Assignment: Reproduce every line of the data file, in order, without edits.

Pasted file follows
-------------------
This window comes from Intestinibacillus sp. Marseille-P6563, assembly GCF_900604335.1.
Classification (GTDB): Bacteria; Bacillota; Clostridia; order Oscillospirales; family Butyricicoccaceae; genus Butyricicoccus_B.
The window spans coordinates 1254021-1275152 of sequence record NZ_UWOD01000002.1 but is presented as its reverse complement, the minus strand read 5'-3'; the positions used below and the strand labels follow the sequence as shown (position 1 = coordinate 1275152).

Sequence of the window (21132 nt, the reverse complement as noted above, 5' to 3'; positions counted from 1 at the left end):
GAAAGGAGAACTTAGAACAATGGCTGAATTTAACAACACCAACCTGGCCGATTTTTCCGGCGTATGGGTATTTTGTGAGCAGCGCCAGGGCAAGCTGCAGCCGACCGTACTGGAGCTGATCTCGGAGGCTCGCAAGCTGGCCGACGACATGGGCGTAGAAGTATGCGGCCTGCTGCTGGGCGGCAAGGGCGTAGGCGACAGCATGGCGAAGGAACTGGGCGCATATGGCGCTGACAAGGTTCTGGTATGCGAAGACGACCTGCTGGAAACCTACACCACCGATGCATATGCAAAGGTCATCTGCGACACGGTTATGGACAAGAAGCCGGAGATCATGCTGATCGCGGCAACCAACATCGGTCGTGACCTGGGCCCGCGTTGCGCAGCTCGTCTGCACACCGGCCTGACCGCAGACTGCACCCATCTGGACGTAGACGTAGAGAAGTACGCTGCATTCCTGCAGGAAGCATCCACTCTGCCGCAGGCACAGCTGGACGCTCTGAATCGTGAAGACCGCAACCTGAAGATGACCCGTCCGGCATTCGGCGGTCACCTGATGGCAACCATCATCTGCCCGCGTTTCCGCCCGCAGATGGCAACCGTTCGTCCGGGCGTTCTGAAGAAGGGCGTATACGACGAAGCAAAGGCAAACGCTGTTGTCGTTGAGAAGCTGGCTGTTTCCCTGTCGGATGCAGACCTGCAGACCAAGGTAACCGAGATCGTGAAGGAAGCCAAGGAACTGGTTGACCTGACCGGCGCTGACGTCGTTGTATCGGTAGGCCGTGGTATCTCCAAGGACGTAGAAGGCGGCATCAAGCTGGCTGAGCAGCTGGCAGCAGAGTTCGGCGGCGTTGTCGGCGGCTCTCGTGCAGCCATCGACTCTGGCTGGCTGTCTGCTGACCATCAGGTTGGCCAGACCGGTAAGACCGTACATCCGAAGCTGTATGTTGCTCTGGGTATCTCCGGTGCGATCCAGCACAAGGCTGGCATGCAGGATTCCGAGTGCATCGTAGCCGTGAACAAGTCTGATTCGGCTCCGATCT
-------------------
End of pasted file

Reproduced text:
This window comes from Intestinibacillus sp. Marseille-P6563, assembly GCF_900604335.1.
Classification (GTDB): Bacteria; Bacillota; Clostridia; order Oscillospirales; family Butyricicoccaceae; genus Butyricicoccus_B.
The window spans coordinates 1254021-1275152 of sequence record NZ_UWOD01000002.1 but is presented as its reverse complement, the minus strand read 5'-3'; the positions used below and the strand labels follow the sequence as shown (position 1 = coordinate 1275152).

Sequence of the window (21132 nt, the reverse complement as noted above, 5' to 3'; positions counted from 1 at the left end):
GAAAGGAGAACTTAGAACAATGGCTGAATTTAACAACACCAACCTGGCCGATTTTTCCGGCGTATGGGTATTTTGTGAGCAGCGCCAGGGCAAGCTGCAGCCGACCGTACTGGAGCTGATCTCGGAGGCTCGCAAGCTGGCCGACGACATGGGCGTAGAAGTATGCGGCCTGCTGCTGGGCGGCAAGGGCGTAGGCGACAGCATGGCGAAGGAACTGGGCGCATATGGCGCTGACAAGGTTCTGGTATGCGAAGACGACCTGCTGGAAACCTACACCACCGATGCATATGCAAAGGTCATCTGCGACACGGTTATGGACAAGAAGCCGGAGATCATGCTGATCGCGGCAACCAACATCGGTCGTGACCTGGGCCCGCGTTGCGCAGCTCGTCTGCACACCGGCCTGACCGCAGACTGCACCCATCTGGACGTAGACGTAGAGAAGTACGCTGCATTCCTGCAGGAAGCATCCACTCTGCCGCAGGCACAGCTGGACGCTCTGAATCGTGAAGACCGCAACCTGAAGATGACCCGTCCGGCATTCGGCGGTCACCTGATGGCAACCATCATCTGCCCGCGTTTCCGCCCGCAGATGGCAACCGTTCGTCCGGGCGTTCTGAAGAAGGGCGTATACGACGAAGCAAAGGCAAACGCTGTTGTCGTTGAGAAGCTGGCTGTTTCCCTGTCGGATGCAGACCTGCAGACCAAGGTAACCGAGATCGTGAAGGAAGCCAAGGAACTGGTTGACCTGACCGGCGCTGACGTCGTTGTATCGGTAGGCCGTGGTATCTCCAAGGACGTAGAAGGCGGCATCAAGCTGGCTGAGCAGCTGGCAGCAGAGTTCGGCGGCGTTGTCGGCGGCTCTCGTGCAGCCATCGACTCTGGCTGGCTGTCTGCTGACCATCAGGTTGGCCAGACCGGTAAGACCGTACATCCGAAGCTGTATGTTGCTCTGGGTATCTCCGGTGCGATCCAGCACAAGGCTGGCATGCAGGATTCCGAGTGCATCGTAGCCGTGAACAAGTCTGATTCGGCTCCGATCT